Supramolecule that could help reduce nuclear and agricultural waste

Discussion in 'Chemistry' started by Plazma Inferno!, Oct 14, 2016.

  1. Plazma Inferno! Ding Ding Ding Ding Administrator

    Indiana University researchers have reported the first definitive evidence for a new molecular structure with potential applications to the safe storage of nuclear waste and reduction of chemicals that contaminate water and trigger large fish kills.
    The study, which was published online Oct. 6 in the German scientific journal Angewandte Chemie International Edition, provides experimental proof for the existence of a chemical bond between two negatively charged molecules of bisulfate, or HSO4.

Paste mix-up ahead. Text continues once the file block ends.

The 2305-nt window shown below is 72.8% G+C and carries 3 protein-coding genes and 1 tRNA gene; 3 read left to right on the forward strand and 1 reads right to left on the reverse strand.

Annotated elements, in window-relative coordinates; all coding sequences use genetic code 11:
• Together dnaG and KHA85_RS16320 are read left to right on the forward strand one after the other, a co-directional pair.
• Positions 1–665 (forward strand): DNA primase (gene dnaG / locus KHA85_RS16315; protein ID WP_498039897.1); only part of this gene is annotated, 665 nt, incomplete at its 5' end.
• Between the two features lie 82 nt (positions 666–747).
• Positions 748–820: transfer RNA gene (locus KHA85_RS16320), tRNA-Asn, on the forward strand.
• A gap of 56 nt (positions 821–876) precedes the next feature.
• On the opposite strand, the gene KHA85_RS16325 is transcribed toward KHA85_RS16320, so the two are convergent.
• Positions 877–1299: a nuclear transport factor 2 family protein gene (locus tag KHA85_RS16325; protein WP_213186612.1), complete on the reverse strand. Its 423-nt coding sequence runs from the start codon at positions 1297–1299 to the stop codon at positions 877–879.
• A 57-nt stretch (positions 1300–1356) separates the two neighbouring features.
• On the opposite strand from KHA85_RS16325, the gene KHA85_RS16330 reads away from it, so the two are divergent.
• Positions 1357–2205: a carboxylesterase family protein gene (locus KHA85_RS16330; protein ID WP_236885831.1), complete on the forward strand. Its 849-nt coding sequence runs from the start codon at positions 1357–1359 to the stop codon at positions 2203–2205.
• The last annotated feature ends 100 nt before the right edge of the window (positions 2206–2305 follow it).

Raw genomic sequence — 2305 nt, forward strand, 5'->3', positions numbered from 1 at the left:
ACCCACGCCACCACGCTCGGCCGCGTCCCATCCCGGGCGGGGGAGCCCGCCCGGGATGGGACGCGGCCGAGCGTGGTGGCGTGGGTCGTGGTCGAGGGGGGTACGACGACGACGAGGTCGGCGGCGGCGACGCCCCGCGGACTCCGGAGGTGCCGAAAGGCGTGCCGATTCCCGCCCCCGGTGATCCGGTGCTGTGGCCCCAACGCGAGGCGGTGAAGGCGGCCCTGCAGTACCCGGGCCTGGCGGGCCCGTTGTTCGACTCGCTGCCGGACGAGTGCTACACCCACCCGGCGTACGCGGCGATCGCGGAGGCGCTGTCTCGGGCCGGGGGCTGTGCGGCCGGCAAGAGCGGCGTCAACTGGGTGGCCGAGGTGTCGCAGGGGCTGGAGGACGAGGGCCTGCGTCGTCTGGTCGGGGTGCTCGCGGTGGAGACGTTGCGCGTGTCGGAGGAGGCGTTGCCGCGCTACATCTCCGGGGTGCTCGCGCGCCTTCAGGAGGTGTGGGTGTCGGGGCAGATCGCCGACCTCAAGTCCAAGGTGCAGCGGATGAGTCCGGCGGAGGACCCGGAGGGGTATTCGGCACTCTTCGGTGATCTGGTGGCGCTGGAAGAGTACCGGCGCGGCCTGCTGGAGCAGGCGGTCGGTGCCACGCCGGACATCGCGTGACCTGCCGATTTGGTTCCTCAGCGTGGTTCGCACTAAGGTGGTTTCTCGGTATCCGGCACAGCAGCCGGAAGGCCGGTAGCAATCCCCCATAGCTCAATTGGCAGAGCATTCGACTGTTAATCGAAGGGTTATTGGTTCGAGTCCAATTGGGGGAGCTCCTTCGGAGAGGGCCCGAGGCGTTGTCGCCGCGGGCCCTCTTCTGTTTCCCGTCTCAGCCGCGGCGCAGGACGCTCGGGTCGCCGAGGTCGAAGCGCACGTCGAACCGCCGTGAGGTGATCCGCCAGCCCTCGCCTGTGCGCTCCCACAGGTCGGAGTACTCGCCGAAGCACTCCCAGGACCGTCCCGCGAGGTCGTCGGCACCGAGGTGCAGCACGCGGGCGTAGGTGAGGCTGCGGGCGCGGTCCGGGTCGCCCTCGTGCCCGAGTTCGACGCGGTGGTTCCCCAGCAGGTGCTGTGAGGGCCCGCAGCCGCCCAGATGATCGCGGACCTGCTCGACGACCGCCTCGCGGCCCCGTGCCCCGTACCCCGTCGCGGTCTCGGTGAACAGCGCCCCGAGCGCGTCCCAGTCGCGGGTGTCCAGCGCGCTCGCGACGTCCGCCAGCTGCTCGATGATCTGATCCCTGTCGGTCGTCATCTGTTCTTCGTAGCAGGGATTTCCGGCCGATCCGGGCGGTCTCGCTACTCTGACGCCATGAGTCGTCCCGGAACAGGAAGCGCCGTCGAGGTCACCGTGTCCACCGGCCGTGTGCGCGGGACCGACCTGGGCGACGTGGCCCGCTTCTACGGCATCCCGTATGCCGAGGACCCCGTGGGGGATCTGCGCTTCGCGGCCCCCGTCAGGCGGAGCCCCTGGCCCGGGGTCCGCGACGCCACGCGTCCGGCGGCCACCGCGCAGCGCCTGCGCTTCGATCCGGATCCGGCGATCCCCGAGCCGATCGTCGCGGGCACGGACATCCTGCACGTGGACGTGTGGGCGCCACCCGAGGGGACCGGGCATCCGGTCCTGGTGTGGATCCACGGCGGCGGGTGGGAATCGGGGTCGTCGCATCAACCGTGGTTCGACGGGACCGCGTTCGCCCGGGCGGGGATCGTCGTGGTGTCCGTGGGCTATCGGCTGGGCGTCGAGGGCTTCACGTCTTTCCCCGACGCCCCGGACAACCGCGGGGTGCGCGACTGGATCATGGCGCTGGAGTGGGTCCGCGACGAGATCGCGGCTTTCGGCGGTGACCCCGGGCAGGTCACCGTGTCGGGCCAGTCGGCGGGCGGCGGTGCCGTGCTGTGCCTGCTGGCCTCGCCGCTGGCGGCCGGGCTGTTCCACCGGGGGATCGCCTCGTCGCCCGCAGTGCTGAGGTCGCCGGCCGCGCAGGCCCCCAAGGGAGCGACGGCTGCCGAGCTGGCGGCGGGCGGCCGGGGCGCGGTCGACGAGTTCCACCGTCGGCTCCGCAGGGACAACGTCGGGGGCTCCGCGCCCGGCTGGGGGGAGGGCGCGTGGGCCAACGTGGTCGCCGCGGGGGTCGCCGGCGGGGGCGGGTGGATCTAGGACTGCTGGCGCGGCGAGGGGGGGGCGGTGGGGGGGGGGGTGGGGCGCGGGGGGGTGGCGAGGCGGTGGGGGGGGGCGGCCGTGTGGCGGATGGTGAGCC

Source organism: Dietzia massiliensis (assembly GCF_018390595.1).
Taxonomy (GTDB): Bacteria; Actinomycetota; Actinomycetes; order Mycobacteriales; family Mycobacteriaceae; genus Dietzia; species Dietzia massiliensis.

The existence of this structure -- a "supramolecule" with two negatively charged ions -- was once regarded as impossible since it appears to defy a nearly 250-year-old chemical law that has recently come under new scrutiny.
    An anion-anion dimerization of bisulfate goes against simple expectations of Coulomb's law. But the structural evidence presented in this new paper shows two hydroxy anions can in fact be chemically bonded. Scientists behind the study believe the long-range repulsions between these anions are offset by short-range attractions.


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